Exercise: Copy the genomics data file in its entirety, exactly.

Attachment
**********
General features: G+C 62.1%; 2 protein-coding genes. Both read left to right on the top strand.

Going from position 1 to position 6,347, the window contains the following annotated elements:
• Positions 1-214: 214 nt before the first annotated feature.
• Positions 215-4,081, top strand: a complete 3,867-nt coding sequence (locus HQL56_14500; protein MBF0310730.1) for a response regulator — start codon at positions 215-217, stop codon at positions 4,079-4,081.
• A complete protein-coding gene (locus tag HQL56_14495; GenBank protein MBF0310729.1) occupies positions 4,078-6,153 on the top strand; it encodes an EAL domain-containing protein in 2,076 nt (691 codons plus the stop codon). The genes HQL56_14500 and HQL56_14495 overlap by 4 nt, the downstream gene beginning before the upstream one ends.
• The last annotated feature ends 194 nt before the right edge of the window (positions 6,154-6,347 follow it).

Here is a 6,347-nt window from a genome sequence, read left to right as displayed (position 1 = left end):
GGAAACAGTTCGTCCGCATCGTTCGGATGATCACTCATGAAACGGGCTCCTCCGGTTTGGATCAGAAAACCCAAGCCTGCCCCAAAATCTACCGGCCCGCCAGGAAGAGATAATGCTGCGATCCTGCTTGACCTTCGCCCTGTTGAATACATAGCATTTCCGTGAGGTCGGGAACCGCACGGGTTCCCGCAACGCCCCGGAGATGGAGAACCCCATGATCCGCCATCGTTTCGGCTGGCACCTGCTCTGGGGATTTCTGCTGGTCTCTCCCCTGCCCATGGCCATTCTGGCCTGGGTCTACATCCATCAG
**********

General features: G+C 62.1%; 2 protein-coding genes. Both read left to right on the top strand.

Going from position 1 to position 6,347, the window contains the following annotated elements:
• Positions 1-214: 214 nt before the first annotated feature.
• Positions 215-4,081, top strand: a complete 3,867-nt coding sequence (locus HQL56_14500; protein MBF0310730.1) for a response regulator — start codon at positions 215-217, stop codon at positions 4,079-4,081.
• A complete protein-coding gene (locus tag HQL56_14495; GenBank protein MBF0310729.1) occupies positions 4,078-6,153 on the top strand; it encodes an EAL domain-containing protein in 2,076 nt (691 codons plus the stop codon). The genes HQL56_14500 and HQL56_14495 overlap by 4 nt, the downstream gene beginning before the upstream one ends.
• The last annotated feature ends 194 nt before the right edge of the window (positions 6,154-6,347 follow it).

Here is a 6,347-nt window from a genome sequence, read left to right as displayed (position 1 = left end):
GGAAACAGTTCGTCCGCATCGTTCGGATGATCACTCATGAAACGGGCTCCTCCGGTTTGGATCAGAAAACCCAAGCCTGCCCCAAAATCTACCGGCCCGCCAGGAAGAGATAATGCTGCGATCCTGCTTGACCTTCGCCCTGTTGAATACATAGCATTTCCGTGAGGTCGGGAACCGCACGGGTTCCCGCAACGCCCCGGAGATGGAGAACCCCATGATCCGCCATCGTTTCGGCTGGCACCTGCTCTGGGGATTTCTGCTGGTCTCTCCCCTGCCCATGGCCATTCTGGCCTGGGTCTACATCCATCAG